Oct 29, 2014 rated it really liked it
Through a narration of his own life stories and scenes of his past Jerry McGill was able to defend the side of the disabled. Many times we tend to categorize disabled people as anything other than "normal" and we fail to realize that they are able to do so much more than is expected of them. This book opened my eyes to the reality that a serious injury isn't a cause to stop living your life and trying your hardest if you are able to. There will always be obstacles obscuring your path but the onl ...more
Jan 24, 2013 rated it it was amazing
Shelves: first-reads
I received this book as a giveaway and I cannot be any happier or greatful for being able to read this book. This book gave me insight to a world that is different from my own in several ways, one that not only made me greatful for the life I had growing up, but also made me think about all the situations in my life that have happened and the effect they had on me. I thought about how a situation that seems to be happening to only me in many ways is going to effect many other people and make cha ...more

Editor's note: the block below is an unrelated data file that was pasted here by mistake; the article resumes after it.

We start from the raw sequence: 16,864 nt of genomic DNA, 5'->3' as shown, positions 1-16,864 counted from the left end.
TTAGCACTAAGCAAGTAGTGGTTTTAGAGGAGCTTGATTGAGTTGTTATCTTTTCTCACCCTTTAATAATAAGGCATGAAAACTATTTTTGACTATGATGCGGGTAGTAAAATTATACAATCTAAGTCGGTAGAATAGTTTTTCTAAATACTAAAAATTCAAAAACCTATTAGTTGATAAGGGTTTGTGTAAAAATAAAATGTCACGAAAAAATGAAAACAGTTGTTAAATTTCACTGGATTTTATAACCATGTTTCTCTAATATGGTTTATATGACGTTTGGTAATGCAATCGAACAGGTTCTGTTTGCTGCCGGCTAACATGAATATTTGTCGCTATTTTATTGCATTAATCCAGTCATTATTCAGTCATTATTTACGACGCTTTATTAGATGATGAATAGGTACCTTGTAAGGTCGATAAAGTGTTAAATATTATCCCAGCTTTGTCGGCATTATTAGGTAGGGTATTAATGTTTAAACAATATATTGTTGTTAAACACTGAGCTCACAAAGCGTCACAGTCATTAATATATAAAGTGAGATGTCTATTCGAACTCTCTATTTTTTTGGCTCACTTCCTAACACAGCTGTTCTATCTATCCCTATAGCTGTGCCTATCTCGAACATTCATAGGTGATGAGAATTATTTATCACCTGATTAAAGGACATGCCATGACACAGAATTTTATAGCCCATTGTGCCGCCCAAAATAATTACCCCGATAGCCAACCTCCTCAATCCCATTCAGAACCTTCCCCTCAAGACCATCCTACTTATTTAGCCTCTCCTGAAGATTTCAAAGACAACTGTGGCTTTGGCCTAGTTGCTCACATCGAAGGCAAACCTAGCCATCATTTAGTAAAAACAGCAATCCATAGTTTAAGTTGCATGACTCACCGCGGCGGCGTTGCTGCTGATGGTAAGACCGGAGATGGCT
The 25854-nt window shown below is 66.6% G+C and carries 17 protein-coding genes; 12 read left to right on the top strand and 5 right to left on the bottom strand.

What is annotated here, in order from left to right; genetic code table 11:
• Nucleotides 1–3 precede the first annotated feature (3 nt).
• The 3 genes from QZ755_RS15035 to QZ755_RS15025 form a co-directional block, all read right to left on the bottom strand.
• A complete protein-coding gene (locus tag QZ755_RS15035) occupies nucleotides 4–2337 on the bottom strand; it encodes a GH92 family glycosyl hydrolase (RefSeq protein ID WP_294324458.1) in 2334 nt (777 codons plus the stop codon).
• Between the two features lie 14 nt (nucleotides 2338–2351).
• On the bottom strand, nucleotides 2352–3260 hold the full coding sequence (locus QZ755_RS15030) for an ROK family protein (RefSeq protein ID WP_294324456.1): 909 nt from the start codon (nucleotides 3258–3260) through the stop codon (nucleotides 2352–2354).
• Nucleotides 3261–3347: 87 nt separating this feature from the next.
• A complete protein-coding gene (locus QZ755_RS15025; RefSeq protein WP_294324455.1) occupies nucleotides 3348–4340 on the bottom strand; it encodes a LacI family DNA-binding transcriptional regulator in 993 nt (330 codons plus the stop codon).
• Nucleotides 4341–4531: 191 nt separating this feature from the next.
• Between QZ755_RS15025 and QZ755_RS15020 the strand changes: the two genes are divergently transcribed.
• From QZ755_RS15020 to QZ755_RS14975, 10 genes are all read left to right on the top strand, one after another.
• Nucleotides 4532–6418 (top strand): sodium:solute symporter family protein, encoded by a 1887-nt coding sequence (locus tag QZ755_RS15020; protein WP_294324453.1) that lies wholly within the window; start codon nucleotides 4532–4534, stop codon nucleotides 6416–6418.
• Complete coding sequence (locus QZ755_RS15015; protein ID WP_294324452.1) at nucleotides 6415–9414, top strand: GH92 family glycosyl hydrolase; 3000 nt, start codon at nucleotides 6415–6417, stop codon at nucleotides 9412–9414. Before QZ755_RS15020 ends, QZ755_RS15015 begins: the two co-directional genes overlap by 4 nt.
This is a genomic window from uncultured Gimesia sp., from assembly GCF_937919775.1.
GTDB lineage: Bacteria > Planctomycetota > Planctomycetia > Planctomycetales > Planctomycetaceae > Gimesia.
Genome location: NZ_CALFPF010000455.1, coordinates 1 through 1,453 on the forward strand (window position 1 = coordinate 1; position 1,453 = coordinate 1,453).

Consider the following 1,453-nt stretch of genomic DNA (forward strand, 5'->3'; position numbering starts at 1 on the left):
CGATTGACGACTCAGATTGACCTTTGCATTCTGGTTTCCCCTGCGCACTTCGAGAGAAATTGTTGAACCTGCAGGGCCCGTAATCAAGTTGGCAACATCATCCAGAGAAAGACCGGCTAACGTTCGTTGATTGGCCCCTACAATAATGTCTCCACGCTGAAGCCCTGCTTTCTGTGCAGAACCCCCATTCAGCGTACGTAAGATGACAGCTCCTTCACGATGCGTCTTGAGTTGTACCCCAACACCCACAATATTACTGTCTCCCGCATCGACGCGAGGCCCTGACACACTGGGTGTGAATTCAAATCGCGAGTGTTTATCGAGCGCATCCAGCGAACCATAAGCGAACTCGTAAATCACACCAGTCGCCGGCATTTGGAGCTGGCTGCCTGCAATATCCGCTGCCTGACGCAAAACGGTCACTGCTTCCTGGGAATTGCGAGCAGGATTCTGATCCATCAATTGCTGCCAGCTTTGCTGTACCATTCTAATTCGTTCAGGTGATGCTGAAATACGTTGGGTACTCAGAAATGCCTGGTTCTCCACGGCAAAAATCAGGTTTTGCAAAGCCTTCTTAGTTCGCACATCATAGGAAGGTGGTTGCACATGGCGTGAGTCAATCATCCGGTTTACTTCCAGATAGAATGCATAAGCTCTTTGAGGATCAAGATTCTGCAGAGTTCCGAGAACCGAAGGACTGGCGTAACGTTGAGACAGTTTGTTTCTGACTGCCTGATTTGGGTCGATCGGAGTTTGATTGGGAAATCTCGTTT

Apr 05, 2012 rated it it was amazing  ·  review of another edition
What a great act of courage to find beauty in forgiveness. Jerry, or Jerome, writes of his experience in being shot in the back coming home from a friend's house one evening. The shot hit his spinal cord and left him paralyzed and in a wheel chair. So many special people cared for and nursed Jerry back to health and taught him how to function with his disability. Despite hardache his mother and sister stood by and cared for him. One of my favorite quotes from the book: "When kindness begets kind ...more
Dana Berglund
Feb 02, 2013 rated it liked it
Shelves: memoir-biography
This book is getting some good word-of-mouth traction. This is a good memoir of the author's personal process and forgiveness of the unknown shooter whose bullet is still lodged in his spine. The book is written as a letter to the shooter, who the author has named Marcus, with short "scenes" (recreated or imagined) of the author's life inserted between chapters. There is very little room for pity of woe-is-me in this memoir; it is, instead, a kind tribute to all of the people who helped him beco ...more
Aug 21, 2012 rated it really liked it  ·  review of another edition

Quick read; very good book! Jerry McGill offers a "victim statement" of sorts, but this book/open letter to his shooter is more than that. He manages to inspire, shock, sadden, and educate the reader. I really hope his shooter has the chance to read this, and am happy I decided to give this book a chance.
What I really like about the book is, it is not a self-righteous tale of sappy clichés, although subject matter like this does have the potential to be weepy and saccharine. Instead, the author